Thursday, January 21, 2010

The Caves of Steel by Isaac Asimov

Isaac Asimov. The name reminds me why I love science fiction. The original Foundation Trilogy helped make me a life long fan. I did not notice that the stories did not feature much action. What it did feature was fascinating dialogue and ideas I had never heard of before reading them. That was when I discovered this book that sounded more like a mystery. Now was the right time to return to this classic.

Earth has become a planet of people who do not leave the cities. Everyone suffers from agoraphobia. Asimov was agoraphobic so it was natural for him to write a story about it. The Spacer worlds (colonies of Earth) set up Spacetown. When the Spacer ambassador is killed, Elijah Baley is assigned to the case. What he does not expect is the Spacer detective who becomes his partner. R. Daneel Olivaw is a human form robot. The problem is that robots are not accepted on Earth. The duo becomes one of science fiction's classic teams.

The biggest problem they face is no weapons are allowed in Spacetown. No murder weapon is found but the victim was killed by a blaster. The only way a blaster could be smuggled in was by crossing an open area. No human could do it. Robots are not able to allow humans to be harmed so they could not cross the open area and kill a person.

Asimov managed to convince me that Elijah solved the crime a couple of times before he actually solved it. This is the sign of a good mystery. Even though I read the book 30+ years ago, I was still surprised by the revelation.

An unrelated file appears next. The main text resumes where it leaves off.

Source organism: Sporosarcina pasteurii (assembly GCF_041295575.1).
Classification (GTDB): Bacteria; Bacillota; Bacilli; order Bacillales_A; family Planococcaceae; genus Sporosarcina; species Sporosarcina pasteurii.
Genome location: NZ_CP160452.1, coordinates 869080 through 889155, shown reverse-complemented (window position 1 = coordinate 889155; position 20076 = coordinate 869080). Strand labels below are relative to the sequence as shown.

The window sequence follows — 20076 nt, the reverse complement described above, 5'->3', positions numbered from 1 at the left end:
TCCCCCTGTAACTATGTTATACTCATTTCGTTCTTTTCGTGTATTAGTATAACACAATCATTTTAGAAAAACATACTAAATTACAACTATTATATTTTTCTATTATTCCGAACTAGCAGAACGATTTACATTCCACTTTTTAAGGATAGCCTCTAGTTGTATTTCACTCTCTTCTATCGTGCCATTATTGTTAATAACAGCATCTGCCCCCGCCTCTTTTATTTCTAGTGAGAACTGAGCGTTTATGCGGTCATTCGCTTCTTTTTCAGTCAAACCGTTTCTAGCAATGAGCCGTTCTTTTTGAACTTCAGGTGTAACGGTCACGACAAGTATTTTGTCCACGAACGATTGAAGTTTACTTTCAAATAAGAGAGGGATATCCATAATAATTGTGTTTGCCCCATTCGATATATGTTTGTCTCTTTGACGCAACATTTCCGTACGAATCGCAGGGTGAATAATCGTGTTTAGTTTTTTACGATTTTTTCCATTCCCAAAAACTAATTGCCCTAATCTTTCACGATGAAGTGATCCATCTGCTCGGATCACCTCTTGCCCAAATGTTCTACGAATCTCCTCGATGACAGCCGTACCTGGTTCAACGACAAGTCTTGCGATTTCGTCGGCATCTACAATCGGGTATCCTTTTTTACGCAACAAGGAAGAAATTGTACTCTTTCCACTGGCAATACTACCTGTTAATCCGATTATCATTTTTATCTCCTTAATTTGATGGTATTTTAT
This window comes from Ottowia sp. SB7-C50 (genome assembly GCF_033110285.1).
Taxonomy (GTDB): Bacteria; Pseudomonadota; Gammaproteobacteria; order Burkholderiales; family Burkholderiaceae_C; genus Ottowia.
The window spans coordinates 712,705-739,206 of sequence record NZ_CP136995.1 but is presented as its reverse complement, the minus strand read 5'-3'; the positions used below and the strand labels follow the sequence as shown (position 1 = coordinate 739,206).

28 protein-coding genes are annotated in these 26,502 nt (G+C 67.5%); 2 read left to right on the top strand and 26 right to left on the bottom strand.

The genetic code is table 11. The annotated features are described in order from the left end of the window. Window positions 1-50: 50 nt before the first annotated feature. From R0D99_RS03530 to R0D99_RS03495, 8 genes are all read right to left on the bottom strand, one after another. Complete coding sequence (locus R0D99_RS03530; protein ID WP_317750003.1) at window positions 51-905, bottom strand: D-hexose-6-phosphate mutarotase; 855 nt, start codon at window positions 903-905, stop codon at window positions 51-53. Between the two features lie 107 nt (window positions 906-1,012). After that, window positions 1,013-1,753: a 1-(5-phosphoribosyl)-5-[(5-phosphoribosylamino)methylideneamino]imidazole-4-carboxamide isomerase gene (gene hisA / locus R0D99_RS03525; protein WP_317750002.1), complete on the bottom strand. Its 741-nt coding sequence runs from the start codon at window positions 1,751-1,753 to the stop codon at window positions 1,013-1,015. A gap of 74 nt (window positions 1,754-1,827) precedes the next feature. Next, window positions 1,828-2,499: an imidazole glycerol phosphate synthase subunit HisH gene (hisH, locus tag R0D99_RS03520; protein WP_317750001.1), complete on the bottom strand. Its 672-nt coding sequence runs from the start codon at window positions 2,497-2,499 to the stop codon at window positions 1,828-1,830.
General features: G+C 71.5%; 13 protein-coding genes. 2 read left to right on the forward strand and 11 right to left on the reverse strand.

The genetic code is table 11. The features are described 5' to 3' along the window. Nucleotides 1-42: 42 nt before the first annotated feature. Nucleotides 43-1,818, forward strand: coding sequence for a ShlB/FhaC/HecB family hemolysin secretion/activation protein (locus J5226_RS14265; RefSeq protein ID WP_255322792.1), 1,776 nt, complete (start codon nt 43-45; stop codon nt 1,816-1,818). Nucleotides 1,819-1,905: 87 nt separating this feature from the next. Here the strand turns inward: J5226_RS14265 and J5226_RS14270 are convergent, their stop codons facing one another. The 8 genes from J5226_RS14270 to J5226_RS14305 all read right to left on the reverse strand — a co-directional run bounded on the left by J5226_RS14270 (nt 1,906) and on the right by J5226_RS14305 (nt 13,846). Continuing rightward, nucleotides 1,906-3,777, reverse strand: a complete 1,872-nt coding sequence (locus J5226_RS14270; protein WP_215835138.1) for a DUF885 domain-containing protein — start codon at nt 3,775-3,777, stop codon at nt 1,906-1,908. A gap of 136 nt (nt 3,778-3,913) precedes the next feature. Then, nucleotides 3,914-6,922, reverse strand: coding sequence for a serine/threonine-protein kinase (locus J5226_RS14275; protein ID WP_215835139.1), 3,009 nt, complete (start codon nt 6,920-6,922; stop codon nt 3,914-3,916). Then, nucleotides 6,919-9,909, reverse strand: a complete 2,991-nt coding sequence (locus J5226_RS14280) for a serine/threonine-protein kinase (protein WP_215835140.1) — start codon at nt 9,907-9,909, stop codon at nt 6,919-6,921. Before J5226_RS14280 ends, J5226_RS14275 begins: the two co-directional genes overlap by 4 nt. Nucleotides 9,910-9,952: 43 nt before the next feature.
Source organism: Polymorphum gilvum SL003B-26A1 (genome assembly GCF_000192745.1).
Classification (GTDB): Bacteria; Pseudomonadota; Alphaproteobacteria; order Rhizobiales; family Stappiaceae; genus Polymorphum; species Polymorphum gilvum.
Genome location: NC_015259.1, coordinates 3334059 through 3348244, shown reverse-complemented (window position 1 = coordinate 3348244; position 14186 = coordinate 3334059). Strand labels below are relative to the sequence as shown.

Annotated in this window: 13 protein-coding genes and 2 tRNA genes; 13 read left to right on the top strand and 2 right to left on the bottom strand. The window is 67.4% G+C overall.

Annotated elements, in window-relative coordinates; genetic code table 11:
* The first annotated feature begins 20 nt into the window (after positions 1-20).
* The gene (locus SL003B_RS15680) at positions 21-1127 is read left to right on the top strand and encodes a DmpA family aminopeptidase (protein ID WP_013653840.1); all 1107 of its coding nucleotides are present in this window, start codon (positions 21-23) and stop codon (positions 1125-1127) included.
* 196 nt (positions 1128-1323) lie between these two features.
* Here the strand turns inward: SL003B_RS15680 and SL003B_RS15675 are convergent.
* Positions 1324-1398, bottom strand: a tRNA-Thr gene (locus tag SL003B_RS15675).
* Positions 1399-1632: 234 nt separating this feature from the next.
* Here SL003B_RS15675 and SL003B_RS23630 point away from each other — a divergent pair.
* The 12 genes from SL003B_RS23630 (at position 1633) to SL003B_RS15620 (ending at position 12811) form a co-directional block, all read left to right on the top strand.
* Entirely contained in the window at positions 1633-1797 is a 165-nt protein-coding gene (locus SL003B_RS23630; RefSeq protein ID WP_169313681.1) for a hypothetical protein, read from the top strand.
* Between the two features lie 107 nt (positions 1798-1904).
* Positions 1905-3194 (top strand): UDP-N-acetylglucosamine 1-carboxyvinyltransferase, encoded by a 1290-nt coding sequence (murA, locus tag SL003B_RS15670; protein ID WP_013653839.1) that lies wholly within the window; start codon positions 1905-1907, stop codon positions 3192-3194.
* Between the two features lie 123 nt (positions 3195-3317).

The Caves of Steel is still relevant today. Overpopulation is a major problem. Cities are growing out of control. The average person is struggling to get by. People are afraid of loosing their jobs to automation. The thought of living your whole life inside a city, inside the caves of steel, would be depressing to most people of our time. Sunlight and getting outside helps perk us up when things get depressed. I could not imagine living in this world. Everyone eats at community kitchens that serve the same food to everyone. We are a society that loves variety and personal choices when it comes to food.

The Caves of Steel remains one of my favorites. If you have not read it, give it a chance. I think you will like it.

1 comment:

Carl V. Anderson said...

As I am doing with Heinlein now, I eventually want to work my way through Asimov's books. I read the Foundation trilogy a couple of years ago, my first experience with Asimov, and was blown away. Since then I've read and loved I, Robot and a few of the short stories in Robot Dreams. I was in a used bookstore the other day and picked up three Asimov paperbacks for a whopping $1.54 (Nine Tomorrows, The Currents of Space, and Death Dealers). I will certainly add this to my list of Asimov books to keep an eye out for. Great review Jim.